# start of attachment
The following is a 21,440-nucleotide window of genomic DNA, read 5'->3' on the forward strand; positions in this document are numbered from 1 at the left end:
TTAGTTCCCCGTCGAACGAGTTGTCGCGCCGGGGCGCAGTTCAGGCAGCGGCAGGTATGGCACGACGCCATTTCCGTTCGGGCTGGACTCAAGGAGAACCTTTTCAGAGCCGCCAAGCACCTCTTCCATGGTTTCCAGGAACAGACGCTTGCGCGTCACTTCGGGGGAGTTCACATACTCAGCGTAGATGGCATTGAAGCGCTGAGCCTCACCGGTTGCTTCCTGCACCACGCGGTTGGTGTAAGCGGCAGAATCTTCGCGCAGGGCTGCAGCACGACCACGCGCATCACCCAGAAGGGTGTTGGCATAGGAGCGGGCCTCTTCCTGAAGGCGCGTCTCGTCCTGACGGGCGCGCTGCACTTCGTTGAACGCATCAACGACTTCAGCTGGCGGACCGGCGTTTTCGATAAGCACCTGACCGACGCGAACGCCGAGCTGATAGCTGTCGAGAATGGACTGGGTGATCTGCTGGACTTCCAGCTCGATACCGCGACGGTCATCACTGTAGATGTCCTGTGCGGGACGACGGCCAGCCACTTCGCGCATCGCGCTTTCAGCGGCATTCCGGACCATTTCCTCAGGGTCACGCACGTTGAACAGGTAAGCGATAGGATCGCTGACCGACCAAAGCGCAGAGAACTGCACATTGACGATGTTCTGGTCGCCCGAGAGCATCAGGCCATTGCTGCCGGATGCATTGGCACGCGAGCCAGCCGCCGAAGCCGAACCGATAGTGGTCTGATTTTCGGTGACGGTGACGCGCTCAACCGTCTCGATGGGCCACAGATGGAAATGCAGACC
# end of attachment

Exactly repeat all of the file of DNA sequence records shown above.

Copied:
The following is a 21,440-nucleotide window of genomic DNA, read 5'->3' on the forward strand; positions in this document are numbered from 1 at the left end:
TTAGTTCCCCGTCGAACGAGTTGTCGCGCCGGGGCGCAGTTCAGGCAGCGGCAGGTATGGCACGACGCCATTTCCGTTCGGGCTGGACTCAAGGAGAACCTTTTCAGAGCCGCCAAGCACCTCTTCCATGGTTTCCAGGAACAGACGCTTGCGCGTCACTTCGGGGGAGTTCACATACTCAGCGTAGATGGCATTGAAGCGCTGAGCCTCACCGGTTGCTTCCTGCACCACGCGGTTGGTGTAAGCGGCAGAATCTTCGCGCAGGGCTGCAGCACGACCACGCGCATCACCCAGAAGGGTGTTGGCATAGGAGCGGGCCTCTTCCTGAAGGCGCGTCTCGTCCTGACGGGCGCGCTGCACTTCGTTGAACGCATCAACGACTTCAGCTGGCGGACCGGCGTTTTCGATAAGCACCTGACCGACGCGAACGCCGAGCTGATAGCTGTCGAGAATGGACTGGGTGATCTGCTGGACTTCCAGCTCGATACCGCGACGGTCATCACTGTAGATGTCCTGTGCGGGACGACGGCCAGCCACTTCGCGCATCGCGCTTTCAGCGGCATTCCGGACCATTTCCTCAGGGTCACGCACGTTGAACAGGTAAGCGATAGGATCGCTGACCGACCAAAGCGCAGAGAACTGCACATTGACGATGTTCTGGTCGCCCGAGAGCATCAGGCCATTGCTGCCGGATGCATTGGCACGCGAGCCAGCCGCCGAAGCCGAACCGATAGTGGTCTGATTTTCGGTGACGGTGACGCGCTCAACCGTCTCGATGGGCCACAGATGGAAATGCAGACC